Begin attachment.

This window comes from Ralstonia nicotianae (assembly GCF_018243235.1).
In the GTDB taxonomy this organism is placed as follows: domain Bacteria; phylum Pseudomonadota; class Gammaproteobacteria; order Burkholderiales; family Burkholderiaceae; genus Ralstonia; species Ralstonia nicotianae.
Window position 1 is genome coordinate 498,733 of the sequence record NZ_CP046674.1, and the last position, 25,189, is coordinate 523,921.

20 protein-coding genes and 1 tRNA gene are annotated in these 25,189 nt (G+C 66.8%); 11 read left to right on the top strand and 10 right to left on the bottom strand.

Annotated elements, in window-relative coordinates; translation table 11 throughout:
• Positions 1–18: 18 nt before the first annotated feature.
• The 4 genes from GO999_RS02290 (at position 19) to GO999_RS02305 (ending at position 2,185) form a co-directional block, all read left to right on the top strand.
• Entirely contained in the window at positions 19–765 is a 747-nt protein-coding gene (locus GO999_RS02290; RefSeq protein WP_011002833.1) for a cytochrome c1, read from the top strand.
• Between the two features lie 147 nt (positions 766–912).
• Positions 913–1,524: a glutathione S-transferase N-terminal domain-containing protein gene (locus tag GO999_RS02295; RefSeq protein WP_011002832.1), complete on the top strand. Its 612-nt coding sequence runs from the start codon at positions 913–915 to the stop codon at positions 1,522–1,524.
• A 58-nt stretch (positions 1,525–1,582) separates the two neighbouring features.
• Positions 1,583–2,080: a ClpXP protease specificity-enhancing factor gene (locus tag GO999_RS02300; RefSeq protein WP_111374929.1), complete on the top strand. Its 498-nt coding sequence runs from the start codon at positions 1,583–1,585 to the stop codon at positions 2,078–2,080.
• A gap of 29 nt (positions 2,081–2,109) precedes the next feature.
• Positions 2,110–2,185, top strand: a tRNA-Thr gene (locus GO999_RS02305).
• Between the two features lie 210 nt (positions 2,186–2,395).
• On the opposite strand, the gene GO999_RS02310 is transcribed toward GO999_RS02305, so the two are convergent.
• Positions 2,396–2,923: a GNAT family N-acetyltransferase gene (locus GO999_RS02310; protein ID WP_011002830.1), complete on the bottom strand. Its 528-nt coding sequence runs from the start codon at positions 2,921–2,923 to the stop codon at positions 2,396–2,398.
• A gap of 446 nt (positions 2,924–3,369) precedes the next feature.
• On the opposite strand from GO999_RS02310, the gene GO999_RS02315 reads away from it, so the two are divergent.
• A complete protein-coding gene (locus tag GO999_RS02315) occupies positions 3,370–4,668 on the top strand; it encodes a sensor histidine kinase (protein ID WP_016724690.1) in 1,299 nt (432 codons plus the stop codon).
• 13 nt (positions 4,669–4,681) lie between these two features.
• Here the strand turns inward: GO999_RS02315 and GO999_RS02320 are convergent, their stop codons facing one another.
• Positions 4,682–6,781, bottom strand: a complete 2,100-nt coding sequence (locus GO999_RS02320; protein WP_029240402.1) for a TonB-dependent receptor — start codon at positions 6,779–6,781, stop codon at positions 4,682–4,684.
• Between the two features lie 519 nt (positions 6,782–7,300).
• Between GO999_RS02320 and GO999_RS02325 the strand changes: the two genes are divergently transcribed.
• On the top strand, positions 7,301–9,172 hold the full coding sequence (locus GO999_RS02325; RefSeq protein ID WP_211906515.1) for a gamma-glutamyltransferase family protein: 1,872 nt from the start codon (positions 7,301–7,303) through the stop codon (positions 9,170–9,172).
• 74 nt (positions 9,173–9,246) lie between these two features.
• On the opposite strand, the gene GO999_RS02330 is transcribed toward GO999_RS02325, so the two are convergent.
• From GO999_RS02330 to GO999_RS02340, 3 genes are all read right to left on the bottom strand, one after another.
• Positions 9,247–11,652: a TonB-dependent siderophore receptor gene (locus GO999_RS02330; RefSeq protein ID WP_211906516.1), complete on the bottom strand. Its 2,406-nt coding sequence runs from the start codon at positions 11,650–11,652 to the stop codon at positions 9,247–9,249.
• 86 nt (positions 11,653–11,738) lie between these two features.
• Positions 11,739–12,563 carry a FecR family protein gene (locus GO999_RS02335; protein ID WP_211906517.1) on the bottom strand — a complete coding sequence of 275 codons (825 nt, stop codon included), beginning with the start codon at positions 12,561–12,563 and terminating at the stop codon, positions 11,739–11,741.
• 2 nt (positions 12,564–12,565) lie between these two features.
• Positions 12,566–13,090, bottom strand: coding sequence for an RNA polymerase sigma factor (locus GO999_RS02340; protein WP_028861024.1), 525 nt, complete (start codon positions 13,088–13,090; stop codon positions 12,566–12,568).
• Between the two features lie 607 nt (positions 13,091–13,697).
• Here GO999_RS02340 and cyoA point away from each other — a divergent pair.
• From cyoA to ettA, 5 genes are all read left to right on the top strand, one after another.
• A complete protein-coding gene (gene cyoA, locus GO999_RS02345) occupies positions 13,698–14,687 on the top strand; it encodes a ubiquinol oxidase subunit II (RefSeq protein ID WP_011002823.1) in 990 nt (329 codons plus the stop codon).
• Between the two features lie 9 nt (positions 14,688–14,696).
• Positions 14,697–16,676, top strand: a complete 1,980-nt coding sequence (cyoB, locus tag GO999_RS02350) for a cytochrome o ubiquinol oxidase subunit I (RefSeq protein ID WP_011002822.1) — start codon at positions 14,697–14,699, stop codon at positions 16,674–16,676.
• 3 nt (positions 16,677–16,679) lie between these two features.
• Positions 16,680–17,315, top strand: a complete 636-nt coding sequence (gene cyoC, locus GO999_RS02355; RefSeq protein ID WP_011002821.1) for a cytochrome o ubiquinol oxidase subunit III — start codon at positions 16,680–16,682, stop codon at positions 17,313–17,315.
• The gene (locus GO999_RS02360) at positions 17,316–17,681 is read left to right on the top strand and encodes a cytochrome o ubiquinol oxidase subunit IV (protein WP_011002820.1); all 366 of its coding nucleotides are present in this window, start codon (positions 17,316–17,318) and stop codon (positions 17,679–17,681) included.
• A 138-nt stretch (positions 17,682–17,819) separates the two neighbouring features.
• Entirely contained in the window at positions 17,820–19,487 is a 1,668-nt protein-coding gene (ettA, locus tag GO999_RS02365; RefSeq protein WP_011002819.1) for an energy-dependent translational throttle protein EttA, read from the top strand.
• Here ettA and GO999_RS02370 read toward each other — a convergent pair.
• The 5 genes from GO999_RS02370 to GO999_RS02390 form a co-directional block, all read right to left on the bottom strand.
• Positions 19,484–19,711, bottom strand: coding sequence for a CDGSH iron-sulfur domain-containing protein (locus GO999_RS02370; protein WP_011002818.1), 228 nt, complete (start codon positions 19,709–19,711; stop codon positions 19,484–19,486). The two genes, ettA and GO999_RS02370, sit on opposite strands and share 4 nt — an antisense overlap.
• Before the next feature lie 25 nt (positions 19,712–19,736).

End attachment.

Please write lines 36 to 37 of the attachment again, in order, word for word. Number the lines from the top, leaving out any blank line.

• Here GO999_RS02340 and cyoA point away from each other — a divergent pair.
• From cyoA to ettA, 5 genes are all read left to right on the top strand, one after another.